The media coverage surrounding Ashling Murphy has been the first story in a while that the media has designated as more important than Covid. This is a relief to many, but it leaves us with the question of why the media-class has highlighted this as such a consequential story. 

The Burkean –

Is Female Homicide a Growing Trend?

The Irish Times published an article titled, “One-third of homicide victims in 2021 were women”, with its sub-heading as, “Proportion is highest since 2017, with most allegedly killed by partner or ex-partner”. This title is reminiscent of a quote from Hillary Clinton when she stated that, “Women have always been the primary victims of war. Women lose their husbands, their fathers, their sons in combat”

Although this quote has more context to it, it does reveal the hyper-female oriented worldview that some people have. To someone with a more balanced perspective, this quote is self-refuting as it is obvious that the gender that’s dying in war is clearly a bigger victim than the gender that has to cope with the other gender dying at war. 

Similarly with the Irish Times article, if one of the genders is one-third of the homicide victims, that would imply that the other gender is two-thirds of the homicide victims. I feel the writer doesn’t even comprehend this self-refutation and proceeds to publish this title as if this one-third figure is unacceptably high.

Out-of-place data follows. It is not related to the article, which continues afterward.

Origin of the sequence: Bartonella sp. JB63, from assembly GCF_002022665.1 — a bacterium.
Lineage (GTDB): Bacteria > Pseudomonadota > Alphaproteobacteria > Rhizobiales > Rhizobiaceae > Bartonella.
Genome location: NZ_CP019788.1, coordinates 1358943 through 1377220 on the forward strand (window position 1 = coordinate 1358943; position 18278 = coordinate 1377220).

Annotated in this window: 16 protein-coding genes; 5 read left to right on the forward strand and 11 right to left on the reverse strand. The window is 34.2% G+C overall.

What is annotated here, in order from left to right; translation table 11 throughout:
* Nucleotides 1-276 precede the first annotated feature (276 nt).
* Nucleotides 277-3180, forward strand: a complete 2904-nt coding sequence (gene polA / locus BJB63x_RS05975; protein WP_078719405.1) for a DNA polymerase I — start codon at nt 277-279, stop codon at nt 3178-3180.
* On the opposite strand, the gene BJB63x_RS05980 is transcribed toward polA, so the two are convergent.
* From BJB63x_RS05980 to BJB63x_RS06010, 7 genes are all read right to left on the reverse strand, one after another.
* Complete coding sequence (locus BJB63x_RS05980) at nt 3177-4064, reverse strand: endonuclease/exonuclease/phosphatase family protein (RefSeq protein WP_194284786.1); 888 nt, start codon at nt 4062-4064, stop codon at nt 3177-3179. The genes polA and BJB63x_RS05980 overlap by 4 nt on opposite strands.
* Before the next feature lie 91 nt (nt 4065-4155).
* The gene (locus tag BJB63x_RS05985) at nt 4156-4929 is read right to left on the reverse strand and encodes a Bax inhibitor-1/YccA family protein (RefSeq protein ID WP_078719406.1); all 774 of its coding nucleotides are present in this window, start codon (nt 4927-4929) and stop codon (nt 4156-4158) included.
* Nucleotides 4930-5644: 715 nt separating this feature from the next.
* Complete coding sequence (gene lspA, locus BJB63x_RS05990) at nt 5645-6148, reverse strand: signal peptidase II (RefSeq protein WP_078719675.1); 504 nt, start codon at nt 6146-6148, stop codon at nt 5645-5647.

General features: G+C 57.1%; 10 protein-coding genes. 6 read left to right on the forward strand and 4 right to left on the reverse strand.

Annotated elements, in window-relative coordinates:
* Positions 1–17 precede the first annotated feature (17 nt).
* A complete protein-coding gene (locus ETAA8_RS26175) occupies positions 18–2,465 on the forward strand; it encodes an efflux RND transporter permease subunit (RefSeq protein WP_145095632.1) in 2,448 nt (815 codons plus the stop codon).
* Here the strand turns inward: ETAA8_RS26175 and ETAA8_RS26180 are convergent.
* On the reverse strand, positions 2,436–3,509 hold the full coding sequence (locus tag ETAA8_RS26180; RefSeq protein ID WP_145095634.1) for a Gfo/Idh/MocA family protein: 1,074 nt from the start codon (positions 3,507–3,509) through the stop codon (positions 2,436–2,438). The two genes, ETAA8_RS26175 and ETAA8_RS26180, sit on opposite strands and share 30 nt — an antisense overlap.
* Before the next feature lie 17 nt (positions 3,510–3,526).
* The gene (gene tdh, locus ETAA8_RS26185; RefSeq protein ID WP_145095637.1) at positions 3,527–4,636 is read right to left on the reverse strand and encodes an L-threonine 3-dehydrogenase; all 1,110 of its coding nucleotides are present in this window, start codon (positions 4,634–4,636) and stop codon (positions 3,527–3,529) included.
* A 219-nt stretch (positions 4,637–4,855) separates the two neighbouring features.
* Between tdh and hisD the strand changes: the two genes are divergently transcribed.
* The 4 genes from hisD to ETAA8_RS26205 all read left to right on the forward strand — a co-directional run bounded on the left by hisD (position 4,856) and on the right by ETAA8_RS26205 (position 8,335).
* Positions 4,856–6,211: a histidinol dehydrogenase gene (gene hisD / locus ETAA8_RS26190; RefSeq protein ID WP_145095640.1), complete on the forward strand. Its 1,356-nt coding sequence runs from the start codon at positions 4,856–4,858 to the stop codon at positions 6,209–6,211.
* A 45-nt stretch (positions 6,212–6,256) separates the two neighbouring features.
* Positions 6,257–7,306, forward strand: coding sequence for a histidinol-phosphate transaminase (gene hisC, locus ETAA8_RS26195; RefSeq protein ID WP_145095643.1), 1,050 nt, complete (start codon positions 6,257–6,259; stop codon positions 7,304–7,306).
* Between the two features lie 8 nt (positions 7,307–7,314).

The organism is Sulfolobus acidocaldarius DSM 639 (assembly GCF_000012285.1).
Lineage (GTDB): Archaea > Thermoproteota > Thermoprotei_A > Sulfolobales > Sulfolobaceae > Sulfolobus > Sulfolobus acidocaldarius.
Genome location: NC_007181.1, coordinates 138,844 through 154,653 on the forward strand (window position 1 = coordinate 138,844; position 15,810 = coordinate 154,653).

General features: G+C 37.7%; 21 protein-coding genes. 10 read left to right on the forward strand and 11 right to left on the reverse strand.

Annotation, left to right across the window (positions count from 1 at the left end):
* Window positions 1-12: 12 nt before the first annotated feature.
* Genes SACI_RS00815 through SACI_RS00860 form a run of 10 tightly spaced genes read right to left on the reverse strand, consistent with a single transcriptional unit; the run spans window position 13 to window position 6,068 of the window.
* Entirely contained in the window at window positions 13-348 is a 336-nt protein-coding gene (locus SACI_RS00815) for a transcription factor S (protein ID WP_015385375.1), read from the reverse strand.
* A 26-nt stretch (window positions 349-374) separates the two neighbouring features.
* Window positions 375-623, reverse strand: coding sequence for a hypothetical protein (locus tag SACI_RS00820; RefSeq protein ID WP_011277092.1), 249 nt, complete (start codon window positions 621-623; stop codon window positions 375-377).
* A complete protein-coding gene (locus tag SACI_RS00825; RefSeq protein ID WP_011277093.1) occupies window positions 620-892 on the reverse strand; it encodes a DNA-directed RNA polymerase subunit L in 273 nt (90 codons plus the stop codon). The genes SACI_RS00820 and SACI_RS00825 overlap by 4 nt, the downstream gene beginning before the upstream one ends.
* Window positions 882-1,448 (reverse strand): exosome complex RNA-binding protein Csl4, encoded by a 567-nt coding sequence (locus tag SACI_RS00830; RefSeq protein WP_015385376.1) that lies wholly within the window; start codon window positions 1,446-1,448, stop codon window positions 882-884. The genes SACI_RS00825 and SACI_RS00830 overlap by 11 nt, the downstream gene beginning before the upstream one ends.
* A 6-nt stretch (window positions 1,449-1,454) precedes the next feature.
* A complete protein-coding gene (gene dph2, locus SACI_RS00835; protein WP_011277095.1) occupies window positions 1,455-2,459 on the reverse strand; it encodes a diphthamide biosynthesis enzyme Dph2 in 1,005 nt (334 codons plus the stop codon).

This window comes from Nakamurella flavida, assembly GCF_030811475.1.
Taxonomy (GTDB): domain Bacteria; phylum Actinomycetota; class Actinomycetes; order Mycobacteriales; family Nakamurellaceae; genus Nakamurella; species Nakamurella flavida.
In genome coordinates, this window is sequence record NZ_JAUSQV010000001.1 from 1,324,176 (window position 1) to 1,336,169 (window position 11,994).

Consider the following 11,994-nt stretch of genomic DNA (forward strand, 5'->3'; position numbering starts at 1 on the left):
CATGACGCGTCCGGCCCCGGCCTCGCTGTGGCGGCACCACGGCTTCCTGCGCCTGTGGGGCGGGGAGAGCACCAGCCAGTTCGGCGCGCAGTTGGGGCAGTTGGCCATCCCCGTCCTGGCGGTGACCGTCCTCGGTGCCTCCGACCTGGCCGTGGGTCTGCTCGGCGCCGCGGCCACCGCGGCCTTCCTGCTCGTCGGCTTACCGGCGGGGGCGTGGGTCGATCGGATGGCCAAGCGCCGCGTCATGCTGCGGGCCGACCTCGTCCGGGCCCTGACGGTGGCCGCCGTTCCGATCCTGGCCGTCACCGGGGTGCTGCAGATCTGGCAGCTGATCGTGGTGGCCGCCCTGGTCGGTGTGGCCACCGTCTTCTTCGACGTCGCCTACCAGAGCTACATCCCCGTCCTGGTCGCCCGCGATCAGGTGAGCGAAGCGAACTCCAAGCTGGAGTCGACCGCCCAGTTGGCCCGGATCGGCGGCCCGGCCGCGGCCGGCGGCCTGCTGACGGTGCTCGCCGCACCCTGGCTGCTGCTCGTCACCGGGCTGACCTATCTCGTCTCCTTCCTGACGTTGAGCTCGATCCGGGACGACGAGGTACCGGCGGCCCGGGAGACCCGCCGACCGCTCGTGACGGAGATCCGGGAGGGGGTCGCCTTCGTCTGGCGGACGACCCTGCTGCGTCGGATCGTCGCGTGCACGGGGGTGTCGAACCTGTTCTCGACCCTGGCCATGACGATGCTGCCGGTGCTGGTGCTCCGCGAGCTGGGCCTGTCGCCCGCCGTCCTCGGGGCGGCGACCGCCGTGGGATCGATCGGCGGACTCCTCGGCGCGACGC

The sub-heading creates even more alarm as it states that the already excessively high ‘one-third’ is the highest since 2017. The article unfortunately doesn’t show the full context of these statistics, so I’ve posted the full context of these statistics below using their own source, Women’s Aid


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(The graph only goes to up to 2019, therefore, I’ve updated the graph to include the years 2020 and 2021. 2020, 3 deaths; 2021, 6 deaths)

These statistics slightly conflict with the statistics provided by the Irish Times. I presume this is due to the different terminology used. The Women’s Aid, Femicide Factsheet, uses the term “died violently”, which presumably doesn’t include women that died ‘peacefully’. The CSO uses the term “Homicide and related offences”; the Irish Times article just uses the term “homicide”. 

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The Burkean